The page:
Here’s my suggestion: get rid of your scale.
I mean it.
I say this as someone who was convinced, for a long time, that a scale was necessary.
During my college years, I had not one, but two scales. A girl needs a scale in her dorm and also her childhood bathroom, right? When I spent a summer working in France, I stuck a glass scale (glass!) in my luggage and brought it there, too.
I weighed myself every morning, but also, as my “issues” with food got crazier, sometimes in the afternoon and the evening and also just before I went to bed. Weighing yourself right before bed is essential because then you can make a prediction about what your weight might be in the morning. Obviously.
A resolutely analytical person, I was convinced that monitoring my weight would ensure that I made the “right” kind of decisions, the kind that makes weight go down.
Of course, this didn’t really happen.
What did happen was that I became obsessed with thinking about what the “right” decisions should be, and I beat myself up when I didn’t make them.
What did happen is that I would eat in secret, or eat in public in a kind of trance—without really noticing or enjoying or feeling full from the food that I was putting in my mouth.
What did happen is that tiny fluctuations in my weight that were probably due to water had the power to make me feel on top of the world, or like a complete failure.
And no matter whether the news was good or bad, I always felt like eating after being on the scale.
So my weight sometimes went down, but mostly it went up. I felt like such a freaking idiot.
Eventually, as I learned to listen to my body, I threw away my scale. In fact, I actually yelled “F*** YOU” as I threw it into a dumpster, and my mom heard it (which wasn’t my intention) and got kind of worried about me.
Despite that awkward situation, it was one of the best things I ever did.
Why? Because throwing away my scale let me make decisions about food based on how my body felt, without any fear of what the scale would say the next day.
It let me substitute the external scale on my bathroom floor for the internal scale of my own experience.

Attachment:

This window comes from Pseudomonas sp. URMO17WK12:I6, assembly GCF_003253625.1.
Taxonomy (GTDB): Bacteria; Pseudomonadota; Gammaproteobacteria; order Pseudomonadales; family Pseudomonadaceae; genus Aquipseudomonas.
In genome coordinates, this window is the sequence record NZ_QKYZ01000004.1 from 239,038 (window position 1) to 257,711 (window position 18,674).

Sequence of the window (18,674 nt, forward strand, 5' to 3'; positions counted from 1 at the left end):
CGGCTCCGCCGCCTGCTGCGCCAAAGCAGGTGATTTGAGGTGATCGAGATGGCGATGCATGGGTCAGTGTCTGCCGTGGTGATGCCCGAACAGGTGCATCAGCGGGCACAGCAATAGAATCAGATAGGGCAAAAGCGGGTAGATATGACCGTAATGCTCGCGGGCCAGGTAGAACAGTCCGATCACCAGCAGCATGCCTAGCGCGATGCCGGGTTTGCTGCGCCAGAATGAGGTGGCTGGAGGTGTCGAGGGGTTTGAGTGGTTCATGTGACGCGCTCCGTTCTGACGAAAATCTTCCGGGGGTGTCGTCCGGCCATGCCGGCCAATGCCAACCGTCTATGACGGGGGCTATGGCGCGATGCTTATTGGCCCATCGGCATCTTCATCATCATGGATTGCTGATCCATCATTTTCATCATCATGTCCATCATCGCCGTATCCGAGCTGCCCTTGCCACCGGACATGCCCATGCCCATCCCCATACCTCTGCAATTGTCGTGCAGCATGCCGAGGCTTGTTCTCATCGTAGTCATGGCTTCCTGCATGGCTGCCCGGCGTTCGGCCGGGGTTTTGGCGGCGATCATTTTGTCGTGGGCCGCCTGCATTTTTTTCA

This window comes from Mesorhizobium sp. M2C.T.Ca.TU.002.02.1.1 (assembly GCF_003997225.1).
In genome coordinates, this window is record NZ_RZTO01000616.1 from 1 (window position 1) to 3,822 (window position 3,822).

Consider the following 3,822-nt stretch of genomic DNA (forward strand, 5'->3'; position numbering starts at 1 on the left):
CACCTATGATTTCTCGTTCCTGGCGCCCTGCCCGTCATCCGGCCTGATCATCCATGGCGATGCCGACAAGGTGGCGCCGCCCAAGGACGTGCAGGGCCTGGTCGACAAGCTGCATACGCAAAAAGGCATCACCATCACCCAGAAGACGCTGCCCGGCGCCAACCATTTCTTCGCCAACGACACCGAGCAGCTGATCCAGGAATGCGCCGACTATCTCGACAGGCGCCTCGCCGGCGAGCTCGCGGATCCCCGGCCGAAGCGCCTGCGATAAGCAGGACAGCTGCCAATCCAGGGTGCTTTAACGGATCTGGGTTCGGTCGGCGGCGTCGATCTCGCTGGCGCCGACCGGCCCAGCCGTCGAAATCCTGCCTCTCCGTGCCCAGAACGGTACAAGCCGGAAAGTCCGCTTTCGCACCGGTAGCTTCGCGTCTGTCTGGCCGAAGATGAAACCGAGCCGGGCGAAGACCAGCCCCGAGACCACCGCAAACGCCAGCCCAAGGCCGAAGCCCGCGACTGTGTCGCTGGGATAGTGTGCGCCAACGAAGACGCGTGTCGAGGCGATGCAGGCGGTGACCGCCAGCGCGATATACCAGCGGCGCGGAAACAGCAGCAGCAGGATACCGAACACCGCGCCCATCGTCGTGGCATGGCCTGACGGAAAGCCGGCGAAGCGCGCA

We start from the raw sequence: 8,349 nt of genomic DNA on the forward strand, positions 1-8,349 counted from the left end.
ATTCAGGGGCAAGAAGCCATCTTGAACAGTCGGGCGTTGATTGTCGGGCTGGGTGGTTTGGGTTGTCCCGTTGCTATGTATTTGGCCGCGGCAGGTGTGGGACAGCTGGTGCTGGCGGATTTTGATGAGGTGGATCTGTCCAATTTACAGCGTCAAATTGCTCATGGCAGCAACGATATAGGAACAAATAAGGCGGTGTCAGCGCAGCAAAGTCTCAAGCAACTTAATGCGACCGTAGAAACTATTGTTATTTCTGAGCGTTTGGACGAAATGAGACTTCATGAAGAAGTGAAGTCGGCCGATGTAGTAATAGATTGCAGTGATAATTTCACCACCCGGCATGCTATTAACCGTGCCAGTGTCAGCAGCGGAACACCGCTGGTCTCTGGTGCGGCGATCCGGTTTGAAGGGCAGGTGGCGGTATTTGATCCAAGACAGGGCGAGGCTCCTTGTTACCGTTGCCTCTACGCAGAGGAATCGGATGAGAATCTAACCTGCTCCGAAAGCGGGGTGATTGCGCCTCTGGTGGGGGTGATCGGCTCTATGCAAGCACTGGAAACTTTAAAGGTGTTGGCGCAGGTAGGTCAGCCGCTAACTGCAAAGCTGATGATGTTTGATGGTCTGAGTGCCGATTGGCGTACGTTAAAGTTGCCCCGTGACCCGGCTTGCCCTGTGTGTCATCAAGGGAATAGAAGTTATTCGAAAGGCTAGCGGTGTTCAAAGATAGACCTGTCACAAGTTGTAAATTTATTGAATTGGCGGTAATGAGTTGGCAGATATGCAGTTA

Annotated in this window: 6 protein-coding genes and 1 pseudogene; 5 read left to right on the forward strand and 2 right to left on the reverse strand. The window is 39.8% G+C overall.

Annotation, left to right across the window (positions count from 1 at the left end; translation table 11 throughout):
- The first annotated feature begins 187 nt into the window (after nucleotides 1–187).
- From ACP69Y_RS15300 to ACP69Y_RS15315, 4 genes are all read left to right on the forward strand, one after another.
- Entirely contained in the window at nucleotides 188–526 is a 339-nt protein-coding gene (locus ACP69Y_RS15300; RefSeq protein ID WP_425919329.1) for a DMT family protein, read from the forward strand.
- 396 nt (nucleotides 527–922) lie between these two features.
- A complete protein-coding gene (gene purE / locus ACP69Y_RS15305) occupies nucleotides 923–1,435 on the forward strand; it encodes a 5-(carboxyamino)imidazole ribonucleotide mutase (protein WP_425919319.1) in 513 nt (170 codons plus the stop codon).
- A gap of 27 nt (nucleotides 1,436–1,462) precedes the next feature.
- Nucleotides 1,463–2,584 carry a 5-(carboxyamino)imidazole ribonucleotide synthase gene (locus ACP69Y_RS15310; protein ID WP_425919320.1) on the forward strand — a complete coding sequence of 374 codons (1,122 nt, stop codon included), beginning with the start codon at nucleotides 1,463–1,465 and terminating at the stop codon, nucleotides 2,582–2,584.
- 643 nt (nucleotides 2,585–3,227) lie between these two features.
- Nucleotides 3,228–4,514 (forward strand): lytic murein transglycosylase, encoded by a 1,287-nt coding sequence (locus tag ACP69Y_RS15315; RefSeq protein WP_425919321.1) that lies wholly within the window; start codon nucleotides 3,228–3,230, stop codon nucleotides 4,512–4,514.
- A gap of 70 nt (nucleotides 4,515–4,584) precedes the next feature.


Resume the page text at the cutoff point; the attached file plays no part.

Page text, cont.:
I know, I know, if you are a hardcore scale-junkie, you might be worried: if I get rid of my scale, what’s to stop me from gaining 40 pounds?
My answer? Your own experience in your body. That’s the only thing that can stop you.
If you are aware of how your body feels, if you tune into it, you can tell whether you need more cookies or fewer.
And seriously, if you start to gain weight, you’ll feel it. You’ll feel rounder around the edges and like there’s a bit more of a layer of padding all around.
I feel like that sometimes—pudgier, rounder, softer. Even though my weight has been relatively stable or gone down in the past six or so years since I started doing this, there are definitely times when I notice that my pants are fitting a bit tighter and there is more cushion in my hips.
And yes, even now, I sometimes start to freak out a bit about that. I sometimes start to think that I should weigh myself again so I can “make sure” to lose the weight.
But after a few extremely unhappy experiments with re-introducing the scale, I kept coming back to my truth:
Scales don’t help me take care of myself better.
Taking care of myself better helps me take care of myself better.
So if you aren’t weighing yourself and you are feeling pudgier? Do what you need to do to take care of yourself so you feel awesome.
Which for me means walking every day, going to yoga, and making sure I have foods I love in my house—which, yes, includes homemade brownies with chocolate chips in them.
It also means doing my hair so I feel pretty and wearing clothes that are soft and I feel elegant in.
It also means setting healthy boundaries with others and my work, and making sure I have plenty of time to sleep and read books and watch Netflix and do random Internet surfing.
And after a while of that, I usually feel awesome. And my pants start to fit more normally.
So my challenge to you this week is to throw away your scale. (Bold, eh?)
Or if you can’t do that, tell me in the comments why you need to keep it. I’ll respond personally, and we can talk about it.
Because I hope you know, I really, really care about you.